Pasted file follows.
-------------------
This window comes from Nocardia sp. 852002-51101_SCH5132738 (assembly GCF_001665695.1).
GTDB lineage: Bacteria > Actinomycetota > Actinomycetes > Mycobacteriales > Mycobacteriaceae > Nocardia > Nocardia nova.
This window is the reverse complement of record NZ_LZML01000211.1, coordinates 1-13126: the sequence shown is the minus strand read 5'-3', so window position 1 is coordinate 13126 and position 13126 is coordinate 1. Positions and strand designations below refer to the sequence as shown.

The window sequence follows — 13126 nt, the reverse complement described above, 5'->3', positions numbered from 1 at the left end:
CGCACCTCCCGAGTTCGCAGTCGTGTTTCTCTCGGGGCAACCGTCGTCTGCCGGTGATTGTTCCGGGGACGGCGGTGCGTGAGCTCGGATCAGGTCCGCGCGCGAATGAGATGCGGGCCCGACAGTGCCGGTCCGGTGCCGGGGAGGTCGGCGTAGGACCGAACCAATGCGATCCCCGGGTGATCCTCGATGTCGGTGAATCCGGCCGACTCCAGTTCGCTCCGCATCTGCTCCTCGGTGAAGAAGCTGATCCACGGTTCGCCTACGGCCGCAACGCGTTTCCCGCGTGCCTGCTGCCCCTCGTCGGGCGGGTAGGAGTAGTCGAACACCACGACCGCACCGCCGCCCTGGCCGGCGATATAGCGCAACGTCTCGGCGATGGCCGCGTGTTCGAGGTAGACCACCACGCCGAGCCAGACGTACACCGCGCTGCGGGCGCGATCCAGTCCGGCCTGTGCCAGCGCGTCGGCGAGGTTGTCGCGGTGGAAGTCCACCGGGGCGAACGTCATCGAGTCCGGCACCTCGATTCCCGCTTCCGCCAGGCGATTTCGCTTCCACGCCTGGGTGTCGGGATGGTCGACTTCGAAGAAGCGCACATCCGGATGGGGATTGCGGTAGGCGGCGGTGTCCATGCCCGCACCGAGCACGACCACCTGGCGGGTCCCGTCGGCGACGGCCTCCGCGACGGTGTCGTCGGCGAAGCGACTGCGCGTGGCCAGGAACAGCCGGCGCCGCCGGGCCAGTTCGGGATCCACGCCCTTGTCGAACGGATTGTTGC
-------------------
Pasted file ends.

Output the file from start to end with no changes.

This window comes from Nocardia sp. 852002-51101_SCH5132738 (assembly GCF_001665695.1).
GTDB lineage: Bacteria > Actinomycetota > Actinomycetes > Mycobacteriales > Mycobacteriaceae > Nocardia > Nocardia nova.
This window is the reverse complement of record NZ_LZML01000211.1, coordinates 1-13126: the sequence shown is the minus strand read 5'-3', so window position 1 is coordinate 13126 and position 13126 is coordinate 1. Positions and strand designations below refer to the sequence as shown.

The window sequence follows — 13126 nt, the reverse complement described above, 5'->3', positions numbered from 1 at the left end:
CGCACCTCCCGAGTTCGCAGTCGTGTTTCTCTCGGGGCAACCGTCGTCTGCCGGTGATTGTTCCGGGGACGGCGGTGCGTGAGCTCGGATCAGGTCCGCGCGCGAATGAGATGCGGGCCCGACAGTGCCGGTCCGGTGCCGGGGAGGTCGGCGTAGGACCGAACCAATGCGATCCCCGGGTGATCCTCGATGTCGGTGAATCCGGCCGACTCCAGTTCGCTCCGCATCTGCTCCTCGGTGAAGAAGCTGATCCACGGTTCGCCTACGGCCGCAACGCGTTTCCCGCGTGCCTGCTGCCCCTCGTCGGGCGGGTAGGAGTAGTCGAACACCACGACCGCACCGCCGCCCTGGCCGGCGATATAGCGCAACGTCTCGGCGATGGCCGCGTGTTCGAGGTAGACCACCACGCCGAGCCAGACGTACACCGCGCTGCGGGCGCGATCCAGTCCGGCCTGTGCCAGCGCGTCGGCGAGGTTGTCGCGGTGGAAGTCCACCGGGGCGAACGTCATCGAGTCCGGCACCTCGATTCCCGCTTCCGCCAGGCGATTTCGCTTCCACGCCTGGGTGTCGGGATGGTCGACTTCGAAGAAGCGCACATCCGGATGGGGATTGCGGTAGGCGGCGGTGTCCATGCCCGCACCGAGCACGACCACCTGGCGGGTCCCGTCGGCGACGGCCTCCGCGACGGTGTCGTCGGCGAAGCGACTGCGCGTGGCCAGGAACAGCCGGCGCCGCCGGGCCAGTTCGGGATCCACGCCCTTGTCGAACGGATTGTTGC